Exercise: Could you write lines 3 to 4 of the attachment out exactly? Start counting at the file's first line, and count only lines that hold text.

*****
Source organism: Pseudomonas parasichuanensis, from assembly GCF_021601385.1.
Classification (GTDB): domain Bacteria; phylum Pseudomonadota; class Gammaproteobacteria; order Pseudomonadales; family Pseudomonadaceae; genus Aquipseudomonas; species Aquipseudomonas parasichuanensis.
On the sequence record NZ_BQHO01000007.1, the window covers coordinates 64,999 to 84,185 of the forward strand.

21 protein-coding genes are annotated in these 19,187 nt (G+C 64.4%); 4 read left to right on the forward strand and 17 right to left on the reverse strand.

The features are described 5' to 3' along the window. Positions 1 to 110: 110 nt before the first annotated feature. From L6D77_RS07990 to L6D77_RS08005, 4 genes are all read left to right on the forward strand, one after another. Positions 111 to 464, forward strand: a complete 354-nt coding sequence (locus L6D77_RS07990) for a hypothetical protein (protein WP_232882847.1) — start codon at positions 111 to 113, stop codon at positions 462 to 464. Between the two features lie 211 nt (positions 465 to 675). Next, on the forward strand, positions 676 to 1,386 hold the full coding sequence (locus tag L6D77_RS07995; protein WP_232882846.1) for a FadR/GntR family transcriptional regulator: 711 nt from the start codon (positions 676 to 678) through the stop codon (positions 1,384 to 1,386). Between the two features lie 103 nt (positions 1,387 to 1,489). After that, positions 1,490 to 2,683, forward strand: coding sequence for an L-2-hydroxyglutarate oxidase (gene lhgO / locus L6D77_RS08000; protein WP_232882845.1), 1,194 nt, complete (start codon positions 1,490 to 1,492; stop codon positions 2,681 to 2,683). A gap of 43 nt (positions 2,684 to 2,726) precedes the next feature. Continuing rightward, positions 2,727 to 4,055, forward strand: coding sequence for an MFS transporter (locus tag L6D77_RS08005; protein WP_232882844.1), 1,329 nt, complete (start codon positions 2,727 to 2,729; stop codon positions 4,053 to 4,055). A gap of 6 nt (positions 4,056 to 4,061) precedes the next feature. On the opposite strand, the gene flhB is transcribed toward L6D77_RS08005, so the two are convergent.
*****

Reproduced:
On the sequence record NZ_BQHO01000007.1, the window covers coordinates 64,999 to 84,185 of the forward strand.

21 protein-coding genes are annotated in these 19,187 nt (G+C 64.4%); 4 read left to right on the forward strand and 17 right to left on the reverse strand.